Sad times: behind the one star review


sad-writer

What are examples of shelves that will be deleted?

badly-behaving-authors
abusive-attention-whore-authors
butthurt-crazy-stalker-authors
author-insults-and-attacks-reviewers
victim-of-troll-attacks

From a Goodreads announcement on shelves being deleted from the platform.

So there’s a pretty sad episode going down over in Goodreads land. You may have read about it here. Between scary stalking behaviour and Goodreads needing to specify that the shelf names above are personal attacks on authors it seems the community has gone to a bad place. It also makes me worried about being so open with my identity online, which I do for work anyway.

Here’s the thing. I hate writing negative things about books. I hate it. I don’t want to. For this reason I have only given one book a one star review. But if I write fraudulently glowing reviews of everything I read none of them will be worth anything. Not to me, not to other potential readers and not to authors. I am a writer by trade, I consider my words to be important. I even try to spell them right most of the time, which is more than I can say for some novelists who need to have a stern conversation with their editors.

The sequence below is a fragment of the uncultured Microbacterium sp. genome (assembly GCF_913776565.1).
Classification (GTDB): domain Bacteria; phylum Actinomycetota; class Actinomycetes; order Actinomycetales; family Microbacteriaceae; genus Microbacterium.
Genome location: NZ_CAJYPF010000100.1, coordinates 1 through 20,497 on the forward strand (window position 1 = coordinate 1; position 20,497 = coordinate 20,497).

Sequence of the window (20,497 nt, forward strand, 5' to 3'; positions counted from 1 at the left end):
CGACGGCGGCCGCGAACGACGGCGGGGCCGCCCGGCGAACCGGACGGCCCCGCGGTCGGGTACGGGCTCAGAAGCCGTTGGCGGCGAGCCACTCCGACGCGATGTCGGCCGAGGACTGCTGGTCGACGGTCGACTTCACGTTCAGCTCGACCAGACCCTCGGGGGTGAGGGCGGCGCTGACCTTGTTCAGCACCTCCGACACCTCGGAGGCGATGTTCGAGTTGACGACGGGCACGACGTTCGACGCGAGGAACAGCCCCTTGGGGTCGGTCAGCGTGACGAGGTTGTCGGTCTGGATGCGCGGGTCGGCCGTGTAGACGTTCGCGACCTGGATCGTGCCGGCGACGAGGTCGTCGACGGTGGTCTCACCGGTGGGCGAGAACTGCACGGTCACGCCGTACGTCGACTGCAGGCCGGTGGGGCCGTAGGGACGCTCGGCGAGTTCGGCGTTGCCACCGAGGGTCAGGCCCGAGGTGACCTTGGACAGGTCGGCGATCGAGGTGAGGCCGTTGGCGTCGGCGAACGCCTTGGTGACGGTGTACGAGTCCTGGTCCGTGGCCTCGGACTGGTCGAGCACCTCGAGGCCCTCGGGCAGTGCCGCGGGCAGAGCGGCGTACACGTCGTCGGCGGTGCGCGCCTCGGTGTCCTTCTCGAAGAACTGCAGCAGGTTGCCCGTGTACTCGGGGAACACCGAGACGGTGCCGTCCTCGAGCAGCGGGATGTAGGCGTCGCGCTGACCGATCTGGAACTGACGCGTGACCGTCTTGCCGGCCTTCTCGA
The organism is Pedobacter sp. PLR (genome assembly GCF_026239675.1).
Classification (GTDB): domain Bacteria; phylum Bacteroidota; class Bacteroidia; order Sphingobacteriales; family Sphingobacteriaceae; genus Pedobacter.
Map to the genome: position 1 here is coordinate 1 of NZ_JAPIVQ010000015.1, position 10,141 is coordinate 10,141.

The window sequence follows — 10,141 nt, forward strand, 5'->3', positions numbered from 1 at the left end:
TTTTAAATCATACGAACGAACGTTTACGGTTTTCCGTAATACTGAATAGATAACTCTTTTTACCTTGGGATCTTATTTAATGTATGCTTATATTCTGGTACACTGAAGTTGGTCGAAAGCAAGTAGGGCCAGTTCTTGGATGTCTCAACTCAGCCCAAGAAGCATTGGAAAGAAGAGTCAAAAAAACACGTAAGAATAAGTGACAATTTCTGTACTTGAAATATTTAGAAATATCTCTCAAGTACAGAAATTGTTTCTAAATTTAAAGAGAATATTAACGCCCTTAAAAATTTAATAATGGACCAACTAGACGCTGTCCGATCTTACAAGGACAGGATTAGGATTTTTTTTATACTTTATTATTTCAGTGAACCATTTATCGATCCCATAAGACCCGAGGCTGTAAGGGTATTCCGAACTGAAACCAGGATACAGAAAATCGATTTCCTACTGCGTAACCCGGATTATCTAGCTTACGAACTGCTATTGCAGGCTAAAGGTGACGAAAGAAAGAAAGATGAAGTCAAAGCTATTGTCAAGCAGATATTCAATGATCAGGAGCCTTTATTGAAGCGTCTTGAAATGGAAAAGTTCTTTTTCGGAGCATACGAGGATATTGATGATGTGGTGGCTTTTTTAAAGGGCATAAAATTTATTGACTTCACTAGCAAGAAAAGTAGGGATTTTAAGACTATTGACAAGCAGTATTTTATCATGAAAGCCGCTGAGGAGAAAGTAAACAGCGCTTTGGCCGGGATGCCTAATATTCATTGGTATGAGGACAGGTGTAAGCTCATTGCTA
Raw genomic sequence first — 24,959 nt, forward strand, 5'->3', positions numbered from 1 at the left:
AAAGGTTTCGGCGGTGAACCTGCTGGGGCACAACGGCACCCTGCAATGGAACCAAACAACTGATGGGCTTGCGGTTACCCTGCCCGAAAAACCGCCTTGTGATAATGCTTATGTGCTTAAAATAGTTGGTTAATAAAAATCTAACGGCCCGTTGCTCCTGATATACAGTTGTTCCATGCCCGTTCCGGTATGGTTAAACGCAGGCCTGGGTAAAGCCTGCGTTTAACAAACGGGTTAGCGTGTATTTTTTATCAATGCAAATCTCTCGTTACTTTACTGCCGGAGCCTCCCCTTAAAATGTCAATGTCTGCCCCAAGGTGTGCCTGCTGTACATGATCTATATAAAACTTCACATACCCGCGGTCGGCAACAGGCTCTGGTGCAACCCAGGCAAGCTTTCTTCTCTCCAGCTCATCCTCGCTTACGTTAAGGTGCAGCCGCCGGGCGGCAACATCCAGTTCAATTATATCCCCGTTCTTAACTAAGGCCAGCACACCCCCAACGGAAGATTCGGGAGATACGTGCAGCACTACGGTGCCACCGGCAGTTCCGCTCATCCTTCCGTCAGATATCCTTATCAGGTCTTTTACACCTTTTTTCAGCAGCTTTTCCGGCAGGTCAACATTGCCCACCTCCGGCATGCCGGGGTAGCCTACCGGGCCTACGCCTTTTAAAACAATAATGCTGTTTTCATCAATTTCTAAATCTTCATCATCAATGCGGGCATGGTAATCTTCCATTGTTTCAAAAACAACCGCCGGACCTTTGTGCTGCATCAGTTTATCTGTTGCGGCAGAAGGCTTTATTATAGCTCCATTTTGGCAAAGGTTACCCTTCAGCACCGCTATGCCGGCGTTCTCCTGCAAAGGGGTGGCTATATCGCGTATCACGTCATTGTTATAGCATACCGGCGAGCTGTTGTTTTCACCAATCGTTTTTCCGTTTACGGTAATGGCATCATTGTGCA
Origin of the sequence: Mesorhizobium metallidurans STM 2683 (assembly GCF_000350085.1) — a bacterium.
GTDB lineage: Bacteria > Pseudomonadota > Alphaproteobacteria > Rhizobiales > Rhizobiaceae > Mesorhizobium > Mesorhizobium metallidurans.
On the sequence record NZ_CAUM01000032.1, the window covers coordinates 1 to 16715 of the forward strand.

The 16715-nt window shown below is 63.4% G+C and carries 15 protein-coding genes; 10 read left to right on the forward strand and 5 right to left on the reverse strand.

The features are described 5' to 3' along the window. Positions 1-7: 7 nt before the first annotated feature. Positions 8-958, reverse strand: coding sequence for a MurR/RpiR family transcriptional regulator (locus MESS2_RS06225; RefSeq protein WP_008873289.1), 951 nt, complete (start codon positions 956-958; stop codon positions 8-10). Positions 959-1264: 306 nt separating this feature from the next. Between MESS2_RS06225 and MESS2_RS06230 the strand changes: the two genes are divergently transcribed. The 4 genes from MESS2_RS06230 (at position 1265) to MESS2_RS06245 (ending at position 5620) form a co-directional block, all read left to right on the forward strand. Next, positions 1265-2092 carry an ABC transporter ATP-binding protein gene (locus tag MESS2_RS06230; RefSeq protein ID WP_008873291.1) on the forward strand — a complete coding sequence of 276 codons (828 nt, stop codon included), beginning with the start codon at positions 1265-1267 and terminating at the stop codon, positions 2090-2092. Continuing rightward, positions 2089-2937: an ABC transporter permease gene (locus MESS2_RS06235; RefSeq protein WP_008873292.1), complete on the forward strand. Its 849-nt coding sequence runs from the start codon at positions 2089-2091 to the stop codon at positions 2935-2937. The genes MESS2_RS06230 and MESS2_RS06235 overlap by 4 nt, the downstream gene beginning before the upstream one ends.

What I hate most about writing negative reviews is that I can imagine how I would feel if I were that author. It would hurt, I know it. There’s nothing wrong with being “butthurt” as the good people of the internet would phrase it. If you didn’t care you wouldn’t feel butthurt, but what’s the point of doing something you don’t care about?

However. Why should we read authors who make us feel frightened? I read a comment by a reviewer who claimed the author she gave a negative review to went to her town and hit her on the head. What are these authors doing to their business?